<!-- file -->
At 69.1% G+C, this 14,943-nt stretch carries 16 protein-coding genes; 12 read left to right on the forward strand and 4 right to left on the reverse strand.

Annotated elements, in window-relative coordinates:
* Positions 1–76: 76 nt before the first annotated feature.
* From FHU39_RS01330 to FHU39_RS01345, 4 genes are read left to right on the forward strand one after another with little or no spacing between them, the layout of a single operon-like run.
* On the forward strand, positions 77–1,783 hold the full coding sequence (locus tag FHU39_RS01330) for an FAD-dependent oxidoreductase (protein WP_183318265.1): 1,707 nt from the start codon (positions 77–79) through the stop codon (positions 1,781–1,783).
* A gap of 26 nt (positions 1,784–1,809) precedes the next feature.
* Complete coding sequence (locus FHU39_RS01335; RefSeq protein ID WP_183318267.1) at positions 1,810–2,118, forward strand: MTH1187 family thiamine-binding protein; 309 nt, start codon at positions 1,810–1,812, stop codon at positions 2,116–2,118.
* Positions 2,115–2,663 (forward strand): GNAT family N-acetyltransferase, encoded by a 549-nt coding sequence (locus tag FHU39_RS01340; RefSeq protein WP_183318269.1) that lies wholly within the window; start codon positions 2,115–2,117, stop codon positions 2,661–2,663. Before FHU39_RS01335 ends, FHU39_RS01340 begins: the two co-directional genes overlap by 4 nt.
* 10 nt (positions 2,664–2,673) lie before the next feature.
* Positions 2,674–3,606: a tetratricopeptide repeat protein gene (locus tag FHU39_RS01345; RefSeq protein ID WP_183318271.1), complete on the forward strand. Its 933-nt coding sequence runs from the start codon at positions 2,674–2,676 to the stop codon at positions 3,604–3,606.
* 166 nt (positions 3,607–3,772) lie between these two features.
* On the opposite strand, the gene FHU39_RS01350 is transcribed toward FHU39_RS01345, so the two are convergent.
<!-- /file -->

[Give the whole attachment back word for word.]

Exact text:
At 69.1% G+C, this 14,943-nt stretch carries 16 protein-coding genes; 12 read left to right on the forward strand and 4 right to left on the reverse strand.

Annotated elements, in window-relative coordinates:
* Positions 1–76: 76 nt before the first annotated feature.
* From FHU39_RS01330 to FHU39_RS01345, 4 genes are read left to right on the forward strand one after another with little or no spacing between them, the layout of a single operon-like run.
* On the forward strand, positions 77–1,783 hold the full coding sequence (locus tag FHU39_RS01330) for an FAD-dependent oxidoreductase (protein WP_183318265.1): 1,707 nt from the start codon (positions 77–79) through the stop codon (positions 1,781–1,783).
* A gap of 26 nt (positions 1,784–1,809) precedes the next feature.
* Complete coding sequence (locus FHU39_RS01335; RefSeq protein ID WP_183318267.1) at positions 1,810–2,118, forward strand: MTH1187 family thiamine-binding protein; 309 nt, start codon at positions 1,810–1,812, stop codon at positions 2,116–2,118.
* Positions 2,115–2,663 (forward strand): GNAT family N-acetyltransferase, encoded by a 549-nt coding sequence (locus tag FHU39_RS01340; RefSeq protein WP_183318269.1) that lies wholly within the window; start codon positions 2,115–2,117, stop codon positions 2,661–2,663. Before FHU39_RS01335 ends, FHU39_RS01340 begins: the two co-directional genes overlap by 4 nt.
* 10 nt (positions 2,664–2,673) lie before the next feature.
* Positions 2,674–3,606: a tetratricopeptide repeat protein gene (locus tag FHU39_RS01345; RefSeq protein ID WP_183318271.1), complete on the forward strand. Its 933-nt coding sequence runs from the start codon at positions 2,674–2,676 to the stop codon at positions 3,604–3,606.
* 166 nt (positions 3,607–3,772) lie between these two features.
* On the opposite strand, the gene FHU39_RS01350 is transcribed toward FHU39_RS01345, so the two are convergent.